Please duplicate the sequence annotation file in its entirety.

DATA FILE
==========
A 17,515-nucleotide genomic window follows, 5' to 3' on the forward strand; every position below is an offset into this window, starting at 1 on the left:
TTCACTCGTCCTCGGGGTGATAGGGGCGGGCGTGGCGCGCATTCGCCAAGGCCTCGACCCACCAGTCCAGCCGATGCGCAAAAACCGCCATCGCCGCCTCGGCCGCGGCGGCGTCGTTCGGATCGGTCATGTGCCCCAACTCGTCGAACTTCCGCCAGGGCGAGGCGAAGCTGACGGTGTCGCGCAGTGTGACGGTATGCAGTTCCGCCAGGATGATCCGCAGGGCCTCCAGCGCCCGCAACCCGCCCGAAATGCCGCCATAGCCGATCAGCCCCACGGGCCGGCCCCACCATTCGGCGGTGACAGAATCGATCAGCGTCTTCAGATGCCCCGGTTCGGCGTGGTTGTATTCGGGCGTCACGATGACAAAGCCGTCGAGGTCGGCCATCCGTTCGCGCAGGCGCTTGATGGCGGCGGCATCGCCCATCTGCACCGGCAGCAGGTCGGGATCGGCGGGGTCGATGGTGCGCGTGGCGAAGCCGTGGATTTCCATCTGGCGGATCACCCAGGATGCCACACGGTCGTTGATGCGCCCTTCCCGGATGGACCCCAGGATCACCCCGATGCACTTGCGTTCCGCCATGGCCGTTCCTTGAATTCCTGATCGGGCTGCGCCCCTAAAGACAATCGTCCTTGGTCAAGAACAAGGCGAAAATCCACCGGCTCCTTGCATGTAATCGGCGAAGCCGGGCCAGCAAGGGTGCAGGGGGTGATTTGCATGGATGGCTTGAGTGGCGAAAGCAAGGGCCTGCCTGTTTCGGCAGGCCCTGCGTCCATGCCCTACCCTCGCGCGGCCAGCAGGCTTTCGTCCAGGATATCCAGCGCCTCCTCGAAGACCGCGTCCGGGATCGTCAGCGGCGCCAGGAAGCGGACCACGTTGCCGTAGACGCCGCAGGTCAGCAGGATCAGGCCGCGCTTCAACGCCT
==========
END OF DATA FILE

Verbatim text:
A 17,515-nucleotide genomic window follows, 5' to 3' on the forward strand; every position below is an offset into this window, starting at 1 on the left:
TTCACTCGTCCTCGGGGTGATAGGGGCGGGCGTGGCGCGCATTCGCCAAGGCCTCGACCCACCAGTCCAGCCGATGCGCAAAAACCGCCATCGCCGCCTCGGCCGCGGCGGCGTCGTTCGGATCGGTCATGTGCCCCAACTCGTCGAACTTCCGCCAGGGCGAGGCGAAGCTGACGGTGTCGCGCAGTGTGACGGTATGCAGTTCCGCCAGGATGATCCGCAGGGCCTCCAGCGCCCGCAACCCGCCCGAAATGCCGCCATAGCCGATCAGCCCCACGGGCCGGCCCCACCATTCGGCGGTGACAGAATCGATCAGCGTCTTCAGATGCCCCGGTTCGGCGTGGTTGTATTCGGGCGTCACGATGACAAAGCCGTCGAGGTCGGCCATCCGTTCGCGCAGGCGCTTGATGGCGGCGGCATCGCCCATCTGCACCGGCAGCAGGTCGGGATCGGCGGGGTCGATGGTGCGCGTGGCGAAGCCGTGGATTTCCATCTGGCGGATCACCCAGGATGCCACACGGTCGTTGATGCGCCCTTCCCGGATGGACCCCAGGATCACCCCGATGCACTTGCGTTCCGCCATGGCCGTTCCTTGAATTCCTGATCGGGCTGCGCCCCTAAAGACAATCGTCCTTGGTCAAGAACAAGGCGAAAATCCACCGGCTCCTTGCATGTAATCGGCGAAGCCGGGCCAGCAAGGGTGCAGGGGGTGATTTGCATGGATGGCTTGAGTGGCGAAAGCAAGGGCCTGCCTGTTTCGGCAGGCCCTGCGTCCATGCCCTACCCTCGCGCGGCCAGCAGGCTTTCGTCCAGGATATCCAGCGCCTCCTCGAAGACCGCGTCCGGGATCGTCAGCGGCGCCAGGAAGCGGACCACGTTGCCGTAGACGCCGCAGGTCAGCAGGATCAGGCCGCGCTTCAACGCCT